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Barcelona can be quirky.

We threw our legs over the top tubes of our bikes and headed away from our friends Hotel in L’Argentera. Five days of hospitality, food and certainty. You do become fatigued by decision overload on the road. It is good to rest the brain. It had also rained hard and for hours at a time. Just 8’c as we descended to the coast at Cambrils to catch a train into Barcelona. We could find nothing on the WWW. that indicated that the roads around Barcelona were anything but hellish. We were going to ‘Cherry Pick’, and take the train.

Still not quite completed.

Gaudi's masterpiece.

Sagrada Familia.

The view from the train windows confirmed we had made the right choice. Terrible roads, mass tourism mixed with squalor and some of the worst campground I have ever seen. Good call and I suggest you do the same. I also suggest that you go visit Gaudi’s  Sagrada Familia. €13 entry does feel like you may be on the receiving end of a rip-off, but it is stunning. Barcelona does not feel like Spain one little bit, other than things are shut when you need them to be open. It is a whole lot more busy than it was a few years ago when we were here last. We fled from the tourist honey pots and enjoyed the quirks that back streets had to offer.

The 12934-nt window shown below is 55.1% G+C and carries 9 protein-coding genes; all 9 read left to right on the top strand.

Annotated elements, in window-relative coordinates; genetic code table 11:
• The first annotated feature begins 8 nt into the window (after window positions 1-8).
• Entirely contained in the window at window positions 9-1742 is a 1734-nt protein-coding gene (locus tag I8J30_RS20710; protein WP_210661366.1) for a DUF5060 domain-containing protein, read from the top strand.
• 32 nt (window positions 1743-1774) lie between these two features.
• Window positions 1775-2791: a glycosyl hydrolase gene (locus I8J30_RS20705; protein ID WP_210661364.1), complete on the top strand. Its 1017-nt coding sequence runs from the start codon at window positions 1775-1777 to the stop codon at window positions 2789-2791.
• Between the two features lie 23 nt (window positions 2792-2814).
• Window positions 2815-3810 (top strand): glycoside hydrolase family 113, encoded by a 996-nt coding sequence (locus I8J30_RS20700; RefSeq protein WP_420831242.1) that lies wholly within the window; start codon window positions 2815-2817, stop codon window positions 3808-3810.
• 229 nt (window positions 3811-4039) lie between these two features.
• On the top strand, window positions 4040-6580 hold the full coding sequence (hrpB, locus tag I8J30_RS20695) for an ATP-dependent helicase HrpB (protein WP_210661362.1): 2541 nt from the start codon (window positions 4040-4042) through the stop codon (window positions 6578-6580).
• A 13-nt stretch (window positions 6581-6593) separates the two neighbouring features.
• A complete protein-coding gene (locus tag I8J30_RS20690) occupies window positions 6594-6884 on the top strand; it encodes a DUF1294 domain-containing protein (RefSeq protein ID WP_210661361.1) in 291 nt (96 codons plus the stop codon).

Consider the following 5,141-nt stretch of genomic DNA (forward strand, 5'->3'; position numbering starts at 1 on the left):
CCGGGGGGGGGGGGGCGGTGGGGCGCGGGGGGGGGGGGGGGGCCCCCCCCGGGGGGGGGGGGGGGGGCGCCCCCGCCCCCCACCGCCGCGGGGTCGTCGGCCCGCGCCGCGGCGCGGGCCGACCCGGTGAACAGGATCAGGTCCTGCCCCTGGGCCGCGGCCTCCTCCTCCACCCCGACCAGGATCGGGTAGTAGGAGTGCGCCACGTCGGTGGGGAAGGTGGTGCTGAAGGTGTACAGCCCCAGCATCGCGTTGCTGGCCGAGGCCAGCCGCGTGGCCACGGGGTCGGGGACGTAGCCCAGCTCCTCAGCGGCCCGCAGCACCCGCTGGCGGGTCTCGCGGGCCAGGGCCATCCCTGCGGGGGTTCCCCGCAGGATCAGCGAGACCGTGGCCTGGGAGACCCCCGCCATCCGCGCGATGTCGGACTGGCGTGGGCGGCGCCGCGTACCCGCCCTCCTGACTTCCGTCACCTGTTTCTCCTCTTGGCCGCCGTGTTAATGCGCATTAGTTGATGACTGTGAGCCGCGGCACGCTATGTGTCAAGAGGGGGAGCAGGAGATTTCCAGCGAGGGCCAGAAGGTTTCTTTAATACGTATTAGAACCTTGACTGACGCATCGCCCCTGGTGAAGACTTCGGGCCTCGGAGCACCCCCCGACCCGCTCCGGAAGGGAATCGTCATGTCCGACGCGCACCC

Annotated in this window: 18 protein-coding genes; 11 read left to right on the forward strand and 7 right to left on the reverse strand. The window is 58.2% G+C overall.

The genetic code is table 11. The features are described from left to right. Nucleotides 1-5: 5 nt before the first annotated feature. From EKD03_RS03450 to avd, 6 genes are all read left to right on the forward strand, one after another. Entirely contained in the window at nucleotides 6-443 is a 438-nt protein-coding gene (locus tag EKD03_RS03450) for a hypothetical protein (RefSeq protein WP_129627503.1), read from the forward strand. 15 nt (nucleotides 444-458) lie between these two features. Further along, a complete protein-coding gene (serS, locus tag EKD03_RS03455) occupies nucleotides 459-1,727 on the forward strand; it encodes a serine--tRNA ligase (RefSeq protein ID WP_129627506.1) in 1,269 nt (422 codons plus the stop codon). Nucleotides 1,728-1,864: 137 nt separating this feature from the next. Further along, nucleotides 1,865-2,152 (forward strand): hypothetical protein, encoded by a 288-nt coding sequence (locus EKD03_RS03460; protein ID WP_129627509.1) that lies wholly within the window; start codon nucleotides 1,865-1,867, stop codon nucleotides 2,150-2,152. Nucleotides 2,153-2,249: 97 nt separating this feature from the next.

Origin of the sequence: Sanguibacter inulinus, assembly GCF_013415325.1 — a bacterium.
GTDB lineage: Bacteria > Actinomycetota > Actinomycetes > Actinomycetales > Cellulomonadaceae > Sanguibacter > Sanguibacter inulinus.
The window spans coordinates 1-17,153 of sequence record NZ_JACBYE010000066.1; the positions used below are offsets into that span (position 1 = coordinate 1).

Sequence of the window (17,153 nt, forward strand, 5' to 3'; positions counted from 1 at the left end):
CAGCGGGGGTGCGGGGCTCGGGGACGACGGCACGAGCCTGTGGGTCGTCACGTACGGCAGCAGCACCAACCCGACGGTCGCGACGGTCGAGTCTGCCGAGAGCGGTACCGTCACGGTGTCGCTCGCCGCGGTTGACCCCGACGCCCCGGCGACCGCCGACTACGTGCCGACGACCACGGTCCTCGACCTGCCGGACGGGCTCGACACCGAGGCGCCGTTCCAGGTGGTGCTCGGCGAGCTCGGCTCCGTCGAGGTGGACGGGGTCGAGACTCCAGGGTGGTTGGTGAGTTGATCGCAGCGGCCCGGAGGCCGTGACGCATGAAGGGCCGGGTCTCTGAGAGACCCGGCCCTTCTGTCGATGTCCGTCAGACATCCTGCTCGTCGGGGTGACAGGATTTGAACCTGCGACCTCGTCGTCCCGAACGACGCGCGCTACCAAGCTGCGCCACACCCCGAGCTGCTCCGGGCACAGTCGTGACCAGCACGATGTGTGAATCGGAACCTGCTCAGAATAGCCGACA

The Ramblas was not this busy last time.

Bike hire system in Barcelona.

The N11 away from Barcelona has little to offer the touring cyclist. So, we took advantage of our unsponsored status and took the train out to Blanes with absolutely no guilt at all. Back on the bikes we hit steep hills of coastal riding straight away. Lloret de Mar and the Mediterranean, the destination for my first holiday abroad aged 15 and where I learned that wine is not made from blackcurrant and diluted with water. Sick for two days as an introduction to wine.

Lloret de Mar, and as close as you want to get.

Touring through Lloret.

We pay €17 for a camp near the unfortunately named town of Tossa de Mar and it is actually rather nice. Rain overnight and 11’c combines for a slow start with more up and down coastal riding. Each little town here has its own strip of sand, hotels of a more or less grim nature and a clientel from a particular country. German, French and Scandiwegan in the nicer parts.

Campground - quite nice actually.

The Ci 682 - nice place to cycle.

The CI 682 is lumpy but very nice indeed. A great place to cycle in fact and off comes the gillet as the day warms. The road ‘zigs’ and then ‘zags’ and then a complete wall to climb as it gets hot. There are Cork trees, remnants from a past harvesting but none have been touched in years.

Hard work as all coastal riding ends up being.

Sea front of Sant Feliu de Guixols.